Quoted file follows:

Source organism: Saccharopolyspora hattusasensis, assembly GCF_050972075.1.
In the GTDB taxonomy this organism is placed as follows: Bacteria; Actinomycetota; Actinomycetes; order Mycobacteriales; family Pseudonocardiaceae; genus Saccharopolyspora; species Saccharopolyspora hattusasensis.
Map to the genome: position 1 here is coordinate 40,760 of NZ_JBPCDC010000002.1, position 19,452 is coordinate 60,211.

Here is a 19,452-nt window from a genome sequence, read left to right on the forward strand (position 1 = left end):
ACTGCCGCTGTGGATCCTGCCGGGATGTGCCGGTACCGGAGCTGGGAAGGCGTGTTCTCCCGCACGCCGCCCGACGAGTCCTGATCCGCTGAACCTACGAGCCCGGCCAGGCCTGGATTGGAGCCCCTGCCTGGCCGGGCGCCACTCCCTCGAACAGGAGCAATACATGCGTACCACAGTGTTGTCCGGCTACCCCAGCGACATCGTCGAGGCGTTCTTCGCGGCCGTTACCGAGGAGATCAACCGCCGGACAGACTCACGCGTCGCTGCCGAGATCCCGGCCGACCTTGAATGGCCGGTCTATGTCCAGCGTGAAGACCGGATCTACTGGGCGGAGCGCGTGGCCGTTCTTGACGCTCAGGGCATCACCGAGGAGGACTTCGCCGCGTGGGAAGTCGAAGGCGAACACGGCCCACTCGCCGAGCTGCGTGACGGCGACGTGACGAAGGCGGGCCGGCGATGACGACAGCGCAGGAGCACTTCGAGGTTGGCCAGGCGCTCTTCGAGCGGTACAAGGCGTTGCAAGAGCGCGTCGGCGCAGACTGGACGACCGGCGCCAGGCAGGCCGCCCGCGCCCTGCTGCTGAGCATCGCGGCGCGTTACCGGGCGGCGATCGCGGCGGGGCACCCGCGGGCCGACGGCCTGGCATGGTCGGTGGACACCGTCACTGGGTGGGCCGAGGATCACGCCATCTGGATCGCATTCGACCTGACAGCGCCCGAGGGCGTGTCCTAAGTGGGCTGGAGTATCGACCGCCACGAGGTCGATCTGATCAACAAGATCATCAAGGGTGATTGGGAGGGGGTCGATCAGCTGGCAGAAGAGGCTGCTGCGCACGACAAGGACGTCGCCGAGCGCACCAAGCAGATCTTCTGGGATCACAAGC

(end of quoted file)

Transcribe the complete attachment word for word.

Source organism: Saccharopolyspora hattusasensis, assembly GCF_050972075.1.
In the GTDB taxonomy this organism is placed as follows: Bacteria; Actinomycetota; Actinomycetes; order Mycobacteriales; family Pseudonocardiaceae; genus Saccharopolyspora; species Saccharopolyspora hattusasensis.
Map to the genome: position 1 here is coordinate 40,760 of NZ_JBPCDC010000002.1, position 19,452 is coordinate 60,211.

Here is a 19,452-nt window from a genome sequence, read left to right on the forward strand (position 1 = left end):
ACTGCCGCTGTGGATCCTGCCGGGATGTGCCGGTACCGGAGCTGGGAAGGCGTGTTCTCCCGCACGCCGCCCGACGAGTCCTGATCCGCTGAACCTACGAGCCCGGCCAGGCCTGGATTGGAGCCCCTGCCTGGCCGGGCGCCACTCCCTCGAACAGGAGCAATACATGCGTACCACAGTGTTGTCCGGCTACCCCAGCGACATCGTCGAGGCGTTCTTCGCGGCCGTTACCGAGGAGATCAACCGCCGGACAGACTCACGCGTCGCTGCCGAGATCCCGGCCGACCTTGAATGGCCGGTCTATGTCCAGCGTGAAGACCGGATCTACTGGGCGGAGCGCGTGGCCGTTCTTGACGCTCAGGGCATCACCGAGGAGGACTTCGCCGCGTGGGAAGTCGAAGGCGAACACGGCCCACTCGCCGAGCTGCGTGACGGCGACGTGACGAAGGCGGGCCGGCGATGACGACAGCGCAGGAGCACTTCGAGGTTGGCCAGGCGCTCTTCGAGCGGTACAAGGCGTTGCAAGAGCGCGTCGGCGCAGACTGGACGACCGGCGCCAGGCAGGCCGCCCGCGCCCTGCTGCTGAGCATCGCGGCGCGTTACCGGGCGGCGATCGCGGCGGGGCACCCGCGGGCCGACGGCCTGGCATGGTCGGTGGACACCGTCACTGGGTGGGCCGAGGATCACGCCATCTGGATCGCATTCGACCTGACAGCGCCCGAGGGCGTGTCCTAAGTGGGCTGGAGTATCGACCGCCACGAGGTCGATCTGATCAACAAGATCATCAAGGGTGATTGGGAGGGGGTCGATCAGCTGGCAGAAGAGGCTGCTGCGCACGACAAGGACGTCGCCGAGCGCACCAAGCAGATCTTCTGGGATCACAAGC